I’ll See You in Grand Rapids

The genealogical world will converge on Grand Rapids, Michigan in only two short weeks for the National Genealogical Society 2018 Family History Conference (2-5 May 2018), marking the first time that a national genealogical conference will be held in my beloved home state. This event offers a once-in-a-lifetime opportunity to show the genealogical community that Michigan is a thriving family history destination, bursting with outstanding state and local collections, rich and diverse online content, and robust genealogical societies. We have a lot to show off and celebrate!

The Archives of Michigan is thrilled to be a Bronze Sponsor of the NGS 2018 Family History Conference. My colleagues and I are looking forward to speaking with conference attendees in the Exhibit Hall (the Archives of Michigan/Seeking Michigan booth is #527, towards the back, right near Ancestry!). We have a lot of exciting things to share with the attendees, including the ongoing Michigan naturalization records digitization project, Seeking Michigan modifications, and important additions to our onsite collections.

A personal and professional highlight of the 2018 NGS Conference will be the pre-conference event in Lansing on May 1, the NGS research trip to the Archives of Michigan and the Library of Michigan. Affectionately referred to by Archives staff as “May Day,” registered pre-conference attendees will enjoy more than six hours of research time after a one hour bus trip from Grand Rapids. With original Michigan source material available onsite at the Archives of Michigan, including naturalization records, tax rolls, probate files, state prison registries, circuit court case files, military records, occupational registrations, and much more, we are confident everyone will have a fantastic research experience. The Archives is also the home of the Abrams Foundation Historical Collection, one of the larger family history collections in the United States. With published materials from across the country, particularly those with historic migration ties to Michigan (including New York, Pennsylvania, the New England states, Indiana, Ohio, and the Canadian provinces of Ontario and Quebec), the Abrams Collection is a perfect complement to the primary source material available at the Archives of Michigan. Welcome, May Day researchers!

Representing the Archives of Michigan, I also have the privilege of speaking and/or co-presenting several times throughout the conference, including Michigan Roots: Genealogy Research in the Wolverine State (session F-305) and Over the Top: Researching Your Michigan World War I Ancestor (session F-357). I am particularly excited about the World War I program, as it emphasizes and draws from the rich collections available onsite at the Archives of Michigan.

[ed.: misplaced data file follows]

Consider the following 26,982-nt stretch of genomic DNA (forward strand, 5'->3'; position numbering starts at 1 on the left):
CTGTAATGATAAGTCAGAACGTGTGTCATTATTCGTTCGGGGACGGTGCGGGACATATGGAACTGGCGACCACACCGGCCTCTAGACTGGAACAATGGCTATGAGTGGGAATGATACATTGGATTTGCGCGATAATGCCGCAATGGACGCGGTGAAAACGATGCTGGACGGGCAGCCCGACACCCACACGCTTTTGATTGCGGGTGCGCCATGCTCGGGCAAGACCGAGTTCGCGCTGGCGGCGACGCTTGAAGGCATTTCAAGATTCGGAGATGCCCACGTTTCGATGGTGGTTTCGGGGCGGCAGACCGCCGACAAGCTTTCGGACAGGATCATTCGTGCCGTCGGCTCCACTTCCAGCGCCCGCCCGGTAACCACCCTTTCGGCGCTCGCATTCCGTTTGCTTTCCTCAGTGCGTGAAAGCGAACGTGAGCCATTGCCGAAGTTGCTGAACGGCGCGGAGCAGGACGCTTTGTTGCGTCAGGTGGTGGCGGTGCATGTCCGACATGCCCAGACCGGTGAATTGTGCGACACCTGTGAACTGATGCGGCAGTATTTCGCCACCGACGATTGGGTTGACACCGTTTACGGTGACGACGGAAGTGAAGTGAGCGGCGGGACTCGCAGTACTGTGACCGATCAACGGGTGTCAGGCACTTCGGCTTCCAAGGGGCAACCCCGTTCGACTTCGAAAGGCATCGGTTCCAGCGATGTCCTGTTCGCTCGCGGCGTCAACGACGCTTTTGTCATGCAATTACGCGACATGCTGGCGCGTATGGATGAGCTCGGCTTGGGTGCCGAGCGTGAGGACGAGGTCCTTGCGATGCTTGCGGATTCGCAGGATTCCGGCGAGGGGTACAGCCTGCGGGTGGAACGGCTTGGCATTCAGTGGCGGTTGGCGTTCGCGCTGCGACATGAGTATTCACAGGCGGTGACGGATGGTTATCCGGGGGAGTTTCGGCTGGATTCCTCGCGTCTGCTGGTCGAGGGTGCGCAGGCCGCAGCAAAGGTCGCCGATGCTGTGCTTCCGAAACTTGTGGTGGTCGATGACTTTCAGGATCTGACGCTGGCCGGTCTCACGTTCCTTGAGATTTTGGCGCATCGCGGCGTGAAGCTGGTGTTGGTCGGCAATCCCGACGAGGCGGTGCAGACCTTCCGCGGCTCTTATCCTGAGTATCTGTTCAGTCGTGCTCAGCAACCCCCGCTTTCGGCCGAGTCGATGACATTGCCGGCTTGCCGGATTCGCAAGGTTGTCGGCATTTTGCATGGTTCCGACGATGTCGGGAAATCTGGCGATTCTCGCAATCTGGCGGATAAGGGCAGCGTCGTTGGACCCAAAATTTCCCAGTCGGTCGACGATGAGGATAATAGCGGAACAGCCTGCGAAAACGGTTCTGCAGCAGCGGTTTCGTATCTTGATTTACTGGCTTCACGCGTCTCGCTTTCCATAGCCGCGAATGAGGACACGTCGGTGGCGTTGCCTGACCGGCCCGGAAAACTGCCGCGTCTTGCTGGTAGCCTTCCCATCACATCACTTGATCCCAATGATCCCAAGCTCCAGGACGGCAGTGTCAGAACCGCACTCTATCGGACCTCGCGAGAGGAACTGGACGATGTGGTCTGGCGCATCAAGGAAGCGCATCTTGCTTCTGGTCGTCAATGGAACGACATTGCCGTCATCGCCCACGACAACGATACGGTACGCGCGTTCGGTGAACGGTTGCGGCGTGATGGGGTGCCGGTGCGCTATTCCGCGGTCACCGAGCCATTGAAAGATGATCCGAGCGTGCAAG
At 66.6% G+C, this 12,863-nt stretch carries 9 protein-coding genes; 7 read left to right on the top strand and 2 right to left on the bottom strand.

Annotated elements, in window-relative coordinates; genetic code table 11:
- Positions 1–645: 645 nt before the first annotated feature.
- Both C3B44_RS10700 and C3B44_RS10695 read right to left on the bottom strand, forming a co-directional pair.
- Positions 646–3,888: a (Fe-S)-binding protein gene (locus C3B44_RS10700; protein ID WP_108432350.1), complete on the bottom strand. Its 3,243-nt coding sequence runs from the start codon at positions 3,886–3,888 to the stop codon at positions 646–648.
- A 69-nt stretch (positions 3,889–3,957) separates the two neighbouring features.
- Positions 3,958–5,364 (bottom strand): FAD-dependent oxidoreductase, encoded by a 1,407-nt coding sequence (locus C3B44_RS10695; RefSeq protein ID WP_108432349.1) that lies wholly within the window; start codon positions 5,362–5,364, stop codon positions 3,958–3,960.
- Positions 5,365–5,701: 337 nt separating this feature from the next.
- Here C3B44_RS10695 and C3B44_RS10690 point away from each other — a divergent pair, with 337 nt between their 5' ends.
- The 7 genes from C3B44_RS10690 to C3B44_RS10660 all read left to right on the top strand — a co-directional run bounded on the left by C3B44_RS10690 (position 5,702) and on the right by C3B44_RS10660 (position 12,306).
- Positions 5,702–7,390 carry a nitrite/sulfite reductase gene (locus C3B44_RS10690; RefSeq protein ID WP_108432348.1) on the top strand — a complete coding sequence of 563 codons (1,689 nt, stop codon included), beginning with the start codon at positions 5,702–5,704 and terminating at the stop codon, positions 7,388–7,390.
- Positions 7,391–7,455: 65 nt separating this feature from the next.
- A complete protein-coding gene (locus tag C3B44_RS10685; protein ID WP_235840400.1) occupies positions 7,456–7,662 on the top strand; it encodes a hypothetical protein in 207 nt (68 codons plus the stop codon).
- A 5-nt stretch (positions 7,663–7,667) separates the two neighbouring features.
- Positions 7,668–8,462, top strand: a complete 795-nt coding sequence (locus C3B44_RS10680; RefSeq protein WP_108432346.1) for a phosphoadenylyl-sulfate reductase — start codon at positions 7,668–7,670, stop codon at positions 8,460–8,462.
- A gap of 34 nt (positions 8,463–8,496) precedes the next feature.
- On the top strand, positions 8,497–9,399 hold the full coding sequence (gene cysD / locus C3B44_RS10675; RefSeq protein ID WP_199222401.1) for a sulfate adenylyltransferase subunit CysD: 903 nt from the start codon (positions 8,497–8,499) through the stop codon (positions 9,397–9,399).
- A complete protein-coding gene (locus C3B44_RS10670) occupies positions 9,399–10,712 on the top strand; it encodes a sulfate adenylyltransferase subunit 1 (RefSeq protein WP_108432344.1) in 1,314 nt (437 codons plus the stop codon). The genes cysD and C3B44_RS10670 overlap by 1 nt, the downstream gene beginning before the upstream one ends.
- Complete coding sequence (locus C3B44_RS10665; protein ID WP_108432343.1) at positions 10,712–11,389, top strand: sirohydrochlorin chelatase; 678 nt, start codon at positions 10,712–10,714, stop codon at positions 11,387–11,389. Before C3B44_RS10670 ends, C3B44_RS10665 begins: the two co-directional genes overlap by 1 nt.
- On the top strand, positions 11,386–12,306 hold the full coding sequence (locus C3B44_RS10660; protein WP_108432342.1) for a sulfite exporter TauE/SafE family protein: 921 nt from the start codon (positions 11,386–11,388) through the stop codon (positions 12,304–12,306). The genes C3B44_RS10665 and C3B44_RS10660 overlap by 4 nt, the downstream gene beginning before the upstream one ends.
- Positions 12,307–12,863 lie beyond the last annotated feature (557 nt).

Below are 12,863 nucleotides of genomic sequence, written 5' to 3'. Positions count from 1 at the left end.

2018 promises to be a jam-packed year, as the Federation of Genealogical Societies Annual Conference will be held just down the road in Fort Wayne, Indiana in a few short months (22-25 August 2018). Earlier in the summer, too, the Archives of Michigan and Michigan Genealogical Council will host the Abrams Foundation Family History Seminar in Lansing on 20-21 July 2018, featuring David Allen Lambert from the New England Historic Genealogical Society.

A big thank you to the Western Michigan Genealogical Society, the local host society for the 2018 NGS Conference, and the National Genealogical Society for selecting our state as a site for the conference. In less than two weeks (!), I look forward to reconnecting and networking with friends and colleagues in the field from across the country, the opportunity to spread the gospel of Michigan to the genealogical community, and the privilege of promoting the outstanding collections and resources available at the Archives of Michigan.

I’ll see you in Grand Rapids!

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Reflections on 2012

For this genealogist, 2012 was a particularly good year. My research trip to Chicago revealed that my g-g-grandfather was the first entry in the Cook County tract books for the family’s longtime property, several years before I had originally thought. Subsequent research in the Recorder of Deeds office confirmed this, as well as an earlier marriage.